ONE LAST THING
Scavenging on beaches yields many wonders, not least the history of sea birds
Nicky Smith column
Recently I received a very exciting e-mail. The message came from Safring, the South African Bird Ringing Unit based at the University of Cape Town.
I had been waiting to get information requested about a year ago on a gannet I found many years ago, washed up on the beach after two days of storms in December 1997.
The curt e-mail stated the following: ring 937727 had been placed on the bird by a Dr NTW Klages on March 5, 1985. The bird, Morus capensis, had been ringed on one of the largest remaining breeding colonies in SA — Bird Island off Algoa Bay.
It had been 4,315 days between ringing and the day I discovered it in between the flotsam and jetsam that is pumped out of the Mbashe river onto the beach during the Transkei’s summer rains. Eleven years and 10 months to the day.
Countless summers, autumns and springs wandering the dunes, beaches, rock pools and lagoons as a child always gifted treasures: from sun-bleached vertebrae to driftwood shaped just like a bagpipe or sometimes a precious sand piper nest with speckled eggs.
Sometimes the find would be macabre.
In the rocks of a gulley I found the remains of a manta ray which had been eaten by sharks. All that was left was its head, which was about the size of a cow’s.
Every visit yielded dead things, fish, crabs, sea urchins. But some of these were special dead things, such as gannets. Too beautiful, and so too tragic, to be tossed back into the sea, they were solemnly buried with little dune flowers and driftwood crosses.
At some point things stopped getting buried. An inspection of the dead creature became enough. Then on a walk two days after Christmas in 1997 with my friend Paul and my mother to the mouth of the Mbashe I was drawn to the distinctive bright white and black feathers of a dead gannet.
I wanted Paul to see it; we pulled it out of the sand to admire its golden nape and crown, its beautiful feet and the bright blue rings around its eyes. Then we discovered it was ringed. We spent ages prying the steel ring off of its leg before we were rewarded with the scuffed, stamped grey ring.
It felt outrageously precious. I wore it on a string around my neck for years. The impossible austerity of the sea bird’s life seemed to hold some kind of truth for me. It was a magical thing to contemplate.
After the email from Safring I had to get in touch to find out more. A man who works there told me that the bird return rate by the general public is “incredibly low” with only 148 bird finds reported in 2014. Safring has 2.45m ringed birds in its records. Most of the data is collected by scientists with some by volunteer “citizen ringers”, with a return rate close to 10 000.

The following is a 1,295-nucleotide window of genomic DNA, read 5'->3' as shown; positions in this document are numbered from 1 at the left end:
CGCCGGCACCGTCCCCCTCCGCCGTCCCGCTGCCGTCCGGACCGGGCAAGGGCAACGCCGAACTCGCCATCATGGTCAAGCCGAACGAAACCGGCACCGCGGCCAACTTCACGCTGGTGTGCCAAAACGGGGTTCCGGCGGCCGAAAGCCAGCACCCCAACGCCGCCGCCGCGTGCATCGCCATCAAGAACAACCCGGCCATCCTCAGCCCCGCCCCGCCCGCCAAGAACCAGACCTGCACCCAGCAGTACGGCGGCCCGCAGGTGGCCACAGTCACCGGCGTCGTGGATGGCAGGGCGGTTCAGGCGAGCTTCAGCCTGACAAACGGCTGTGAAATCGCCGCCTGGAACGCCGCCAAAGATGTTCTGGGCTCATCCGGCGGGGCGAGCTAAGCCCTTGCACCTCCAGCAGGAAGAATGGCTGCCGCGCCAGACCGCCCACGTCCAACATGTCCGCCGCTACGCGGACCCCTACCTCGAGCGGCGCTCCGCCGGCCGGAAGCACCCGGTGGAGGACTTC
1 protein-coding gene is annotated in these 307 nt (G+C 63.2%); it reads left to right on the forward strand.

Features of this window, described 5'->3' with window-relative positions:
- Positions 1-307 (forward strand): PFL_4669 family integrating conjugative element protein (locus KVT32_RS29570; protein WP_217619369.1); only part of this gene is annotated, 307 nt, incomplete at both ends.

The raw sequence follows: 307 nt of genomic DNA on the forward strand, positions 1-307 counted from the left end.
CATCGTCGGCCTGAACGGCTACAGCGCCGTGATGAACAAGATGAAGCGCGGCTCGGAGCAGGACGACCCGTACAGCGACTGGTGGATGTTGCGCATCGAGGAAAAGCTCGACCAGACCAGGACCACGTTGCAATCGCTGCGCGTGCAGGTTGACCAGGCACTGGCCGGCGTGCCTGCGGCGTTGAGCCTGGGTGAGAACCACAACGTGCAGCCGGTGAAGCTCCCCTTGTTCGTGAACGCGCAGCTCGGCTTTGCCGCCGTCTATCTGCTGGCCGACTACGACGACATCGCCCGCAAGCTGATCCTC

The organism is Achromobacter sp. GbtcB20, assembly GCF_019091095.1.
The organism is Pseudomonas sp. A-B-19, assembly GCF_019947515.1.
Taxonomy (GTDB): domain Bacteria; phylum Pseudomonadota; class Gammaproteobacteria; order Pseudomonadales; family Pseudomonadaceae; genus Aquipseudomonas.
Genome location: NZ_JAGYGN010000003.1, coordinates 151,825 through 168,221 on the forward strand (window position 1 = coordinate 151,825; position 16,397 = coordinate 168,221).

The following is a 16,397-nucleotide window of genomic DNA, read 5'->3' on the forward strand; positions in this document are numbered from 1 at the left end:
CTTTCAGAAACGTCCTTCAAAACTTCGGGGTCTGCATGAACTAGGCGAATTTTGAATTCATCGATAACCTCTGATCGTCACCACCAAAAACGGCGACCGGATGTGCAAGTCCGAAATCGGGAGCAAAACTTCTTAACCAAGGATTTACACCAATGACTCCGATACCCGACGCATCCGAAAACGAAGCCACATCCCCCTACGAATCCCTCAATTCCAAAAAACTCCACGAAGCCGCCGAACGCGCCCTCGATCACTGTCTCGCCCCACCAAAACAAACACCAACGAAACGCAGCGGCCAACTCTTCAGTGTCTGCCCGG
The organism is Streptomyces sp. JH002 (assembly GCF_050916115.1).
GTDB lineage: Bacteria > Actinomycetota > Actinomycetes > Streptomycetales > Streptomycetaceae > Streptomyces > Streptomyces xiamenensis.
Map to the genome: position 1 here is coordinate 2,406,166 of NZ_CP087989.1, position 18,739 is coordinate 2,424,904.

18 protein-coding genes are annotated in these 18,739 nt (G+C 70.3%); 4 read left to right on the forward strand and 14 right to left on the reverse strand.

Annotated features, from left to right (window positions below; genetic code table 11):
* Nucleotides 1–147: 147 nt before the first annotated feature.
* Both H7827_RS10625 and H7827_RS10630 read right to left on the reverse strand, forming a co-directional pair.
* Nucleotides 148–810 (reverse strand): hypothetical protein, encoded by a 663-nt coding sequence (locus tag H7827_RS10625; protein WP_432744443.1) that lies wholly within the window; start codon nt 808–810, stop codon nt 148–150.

The data can tell scientists a lot about food sources (such as fish stocks), if there are climate change effects on bird habits and where those are being felt.
I had to know more about the 15-year-old gannet which had somehow become mine.
Flying about 450km a day to hunt, the almost metre-long bird glides up to 30m above the surface of the water. Its forward set eyes, while slightly comical, give it wonderful binocular vision.
When it dives it can drop at about 120km/h, the speed helping them to hunt at lower depths than other sea birds. It turns itself into a spindle-shaped bullet, its neck, back and beak all in an unbroken line.
Part of its brilliant design is what the bird does just before it hits the water. Slow motion photography has revealed how the gannet initiates a drill-like spin with its entire body by adjusting its tail feathers moments before it hits the surface to create gyroscopic stability to counter gusts of wind, or changes in wind direction.
It turns one or twice and pierces the water to reach its prey. Air sacs under its skin in its head and chest and in between the muscles cushion the bird on impact, distributing the force across the bird and protecting it.
They live for about 18 to 20 years and, while mainly a southern African bird, have been sighted in Nigeria and Mozambique.
The reward of the ring turned me into a scavenger for rings. I found none until last December after digging through the remains of three dead gannets. A ring was found and retrieved. Since the Safring e-mail there is now a terrible hurry to find out everything about this one, too.
The impossible austerity of the sea bird’s life seemed to hold some kind of truth for me